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A Scenic Fall Drive Up Route 175

Christine Randall - October 14, 2013

Pemi River

Foliage along the Pemigewasset River was beautiful during the drive along Route 175.

In a word: The fall foliage this year has been spectacular in New Hampshire.

I can’t remember a recent fall season that has had such a long stretch of beautiful weather, uninterrupted by tropical storms, hurricanes, or — the unmentionable — snow! So it’s been hard to resist just jumping into the car and taking off on scenic foliage tours around the lakes and mountains regions; but, recently, on yet another beautiful fall day, I asked myself, “Hey, why resist?” So, I jumped into the car with my camera and decided to head north on one of my favorite scenic roads, Route 175.

Route 175 was once a major access road to the White Mountains from the Lakes Region, running from Holderness to Woodstock. Now it is still a great alternative to I-93 if you have a moment to enjoy the ride (and this year, it’s also been a stress-free alternative to the on-going bridge and highway construction projects and traffic backups all along I-93 from Ashland to Campton).

In Holderness, Route 175 starts from the junction of Route 3, somewhat in between the Little Squam and Big Squam Lakes. Heading north on Route 175, the scenic road meanders through parts of Holderness and Ashland, going past Chris Owens’ roadside farm stand where you can stop and pick up pumpkins, corn stalks, and late vegetables.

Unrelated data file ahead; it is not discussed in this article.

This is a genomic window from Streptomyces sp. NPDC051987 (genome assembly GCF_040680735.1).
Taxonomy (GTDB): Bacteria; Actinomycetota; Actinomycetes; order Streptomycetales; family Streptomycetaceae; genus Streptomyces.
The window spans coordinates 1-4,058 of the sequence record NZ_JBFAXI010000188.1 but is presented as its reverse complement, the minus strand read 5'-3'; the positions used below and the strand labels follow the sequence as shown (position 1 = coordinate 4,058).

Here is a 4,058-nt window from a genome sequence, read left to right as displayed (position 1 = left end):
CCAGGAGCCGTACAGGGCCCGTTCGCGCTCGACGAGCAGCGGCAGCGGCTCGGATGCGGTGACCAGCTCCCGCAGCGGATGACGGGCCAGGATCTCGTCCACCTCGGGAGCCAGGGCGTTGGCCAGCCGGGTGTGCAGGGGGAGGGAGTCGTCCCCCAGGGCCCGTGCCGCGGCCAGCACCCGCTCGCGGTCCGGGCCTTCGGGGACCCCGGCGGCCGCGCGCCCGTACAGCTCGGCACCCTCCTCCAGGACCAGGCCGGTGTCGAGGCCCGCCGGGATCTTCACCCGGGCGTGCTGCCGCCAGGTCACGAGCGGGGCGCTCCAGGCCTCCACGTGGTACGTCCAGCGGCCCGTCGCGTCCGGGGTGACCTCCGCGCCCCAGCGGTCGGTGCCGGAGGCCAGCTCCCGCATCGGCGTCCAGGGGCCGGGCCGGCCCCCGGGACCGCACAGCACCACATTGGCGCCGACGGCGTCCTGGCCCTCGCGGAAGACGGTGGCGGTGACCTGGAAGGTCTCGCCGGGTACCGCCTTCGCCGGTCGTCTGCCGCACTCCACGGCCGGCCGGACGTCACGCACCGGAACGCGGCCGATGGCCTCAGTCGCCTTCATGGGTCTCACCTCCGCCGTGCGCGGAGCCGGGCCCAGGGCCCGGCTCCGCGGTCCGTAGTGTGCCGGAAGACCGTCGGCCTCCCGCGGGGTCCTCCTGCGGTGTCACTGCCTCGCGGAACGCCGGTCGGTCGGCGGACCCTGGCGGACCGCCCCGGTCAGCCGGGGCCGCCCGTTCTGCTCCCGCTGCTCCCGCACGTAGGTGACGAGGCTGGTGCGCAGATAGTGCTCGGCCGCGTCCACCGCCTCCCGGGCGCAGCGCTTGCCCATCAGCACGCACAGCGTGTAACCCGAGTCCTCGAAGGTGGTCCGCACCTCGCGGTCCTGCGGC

A few miles further up the road, Route 175 goes past the Holderness School, where the road then intersects with Route 175-A which heads toward Plymouth. I took a sharp right instead, staying on Route 175, and almost immediately pulled over to look at a historical marker. The State of New Hampshire has erected about 240 such markers throughout the state, with short snippets of interesting information about significant historical events, people, and places in local history. A lot of people do not take the time to stop and look at the markers, but they are a great way to learn about the region and New Hampshire history.

This marker gives a brief biography about Samuel Livermore, an 18th century statesman from the area who owned more than half of the Town of Holderness. The marker says that Livermore, a jurist, congressman, and senator, was New Hampshire’s first attorney-general and its second chief justice. In 1788, he was instrumental in getting New Hampshire to approve the proposed federal constitution which led to its ratification and the eventual formation of the United States government.